It was while lying in bed this morning—denying that it was nine a.m. and insisting it was only, say, four—that I realized that I’m out of confidantes in this town. Ophelia’s mom: gone. Eloise: dead. Even the brainwashed, socialite wives of my husband’s coworkers won’t feel obligated to invite me to Girls Night Out after I divorce him. And I will divorce him. Soon. Not yet. I need to let the murderous dust settle in this town before I put my kids through that sort of family extravaganza.
I jump guiltily, as if just thinking about the D-word were a federal crime. Caleb, of course, has no idea what kinds of thoughts he’s just interrupted, though I’m sure that deep down, he knows what’s coming.
“Good morning,” I greet, my singsong tone a little too flat to pass for cheerful. “Ready for breakfast?”
“Sure,” he says with a shrug. Somehow I don’t think he stopped by for a blueberry muffin. All the same, he grabs for the Cheerios as I hand him the milk carton and a spoon.
Once his bowl is full of honey-flavored grains, he stirs it absently and repeats, “Hey, Mom?”
There’s another pause as he takes a tentative bite. “Do you think this’ll end soon?”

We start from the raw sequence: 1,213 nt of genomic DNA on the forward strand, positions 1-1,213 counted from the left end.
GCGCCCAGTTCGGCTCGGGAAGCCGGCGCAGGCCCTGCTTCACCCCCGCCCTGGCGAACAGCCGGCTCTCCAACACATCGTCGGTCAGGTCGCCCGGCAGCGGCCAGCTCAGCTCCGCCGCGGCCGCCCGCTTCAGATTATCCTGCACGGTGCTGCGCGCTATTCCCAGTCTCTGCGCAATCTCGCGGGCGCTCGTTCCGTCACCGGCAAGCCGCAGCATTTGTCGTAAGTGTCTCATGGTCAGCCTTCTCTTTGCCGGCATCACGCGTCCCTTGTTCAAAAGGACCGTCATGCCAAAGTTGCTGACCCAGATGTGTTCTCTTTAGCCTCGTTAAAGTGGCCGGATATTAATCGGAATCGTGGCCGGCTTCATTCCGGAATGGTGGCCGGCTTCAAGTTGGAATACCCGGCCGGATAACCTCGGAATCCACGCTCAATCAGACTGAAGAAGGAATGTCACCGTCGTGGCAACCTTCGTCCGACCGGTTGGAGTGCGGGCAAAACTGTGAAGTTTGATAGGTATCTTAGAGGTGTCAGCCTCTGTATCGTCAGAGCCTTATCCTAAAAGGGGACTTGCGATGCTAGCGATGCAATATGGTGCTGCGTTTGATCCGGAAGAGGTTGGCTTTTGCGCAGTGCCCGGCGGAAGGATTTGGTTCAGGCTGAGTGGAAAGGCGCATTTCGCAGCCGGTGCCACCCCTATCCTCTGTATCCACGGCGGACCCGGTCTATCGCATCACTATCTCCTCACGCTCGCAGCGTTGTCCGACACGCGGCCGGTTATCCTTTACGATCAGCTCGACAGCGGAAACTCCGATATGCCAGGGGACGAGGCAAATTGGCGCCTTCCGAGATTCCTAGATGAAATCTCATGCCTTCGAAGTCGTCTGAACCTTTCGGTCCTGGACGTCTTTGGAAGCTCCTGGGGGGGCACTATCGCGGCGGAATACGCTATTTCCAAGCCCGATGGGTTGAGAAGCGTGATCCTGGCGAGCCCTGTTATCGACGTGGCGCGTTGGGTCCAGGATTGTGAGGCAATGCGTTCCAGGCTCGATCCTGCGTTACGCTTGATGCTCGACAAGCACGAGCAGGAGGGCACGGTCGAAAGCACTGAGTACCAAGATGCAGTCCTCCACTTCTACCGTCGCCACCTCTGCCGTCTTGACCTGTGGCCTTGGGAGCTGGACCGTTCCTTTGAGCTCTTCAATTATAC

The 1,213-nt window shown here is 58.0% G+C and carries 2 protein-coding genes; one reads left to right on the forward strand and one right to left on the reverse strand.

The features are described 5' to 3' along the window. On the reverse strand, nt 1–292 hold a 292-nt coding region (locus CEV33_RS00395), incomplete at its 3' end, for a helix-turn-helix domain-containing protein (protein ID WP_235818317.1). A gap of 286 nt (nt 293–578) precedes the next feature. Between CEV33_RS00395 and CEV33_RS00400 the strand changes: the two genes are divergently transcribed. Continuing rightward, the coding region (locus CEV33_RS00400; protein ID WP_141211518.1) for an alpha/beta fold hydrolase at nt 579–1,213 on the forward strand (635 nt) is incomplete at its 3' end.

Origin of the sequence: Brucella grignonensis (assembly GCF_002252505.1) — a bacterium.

At first I think he’s talking about my marriage, in which case I would have replied, Very soon indeed. I soon realize, however, that his mind is on more important things. Serial killers, for instance.
“There’s a detective working on the case now,” he continues. “People are talking about him on Facebook.”
I lift an eyebrow. How is it that my son knows more about the situation than I do?
“When did he get here?”
“Dunno.” He shoves another spoonful into his mouth and politely swallows before opening his mouth again to speak. I’ve raised nothing if not a gentleman. “Today or yesterday, maybe. He’s some sort of bigwig from out of town.”
“And he has a good reputation?” I infer.
“I guess,” he mumbles, then asks more clearly, “Do you think he’s got a chance at solving this thing before…before someone else dies?”
God only knows, I think, but that’s not the answer Caleb is hoping to hear. He’s looking for reassurance, and while I can’t lie to him, I can’t let him down, either.
“I certainly hope so,” I resolve quietly. “We all do. You, me, your sisters, your father, and the whole rest of the town. This detective has a lot of support to hold him up.”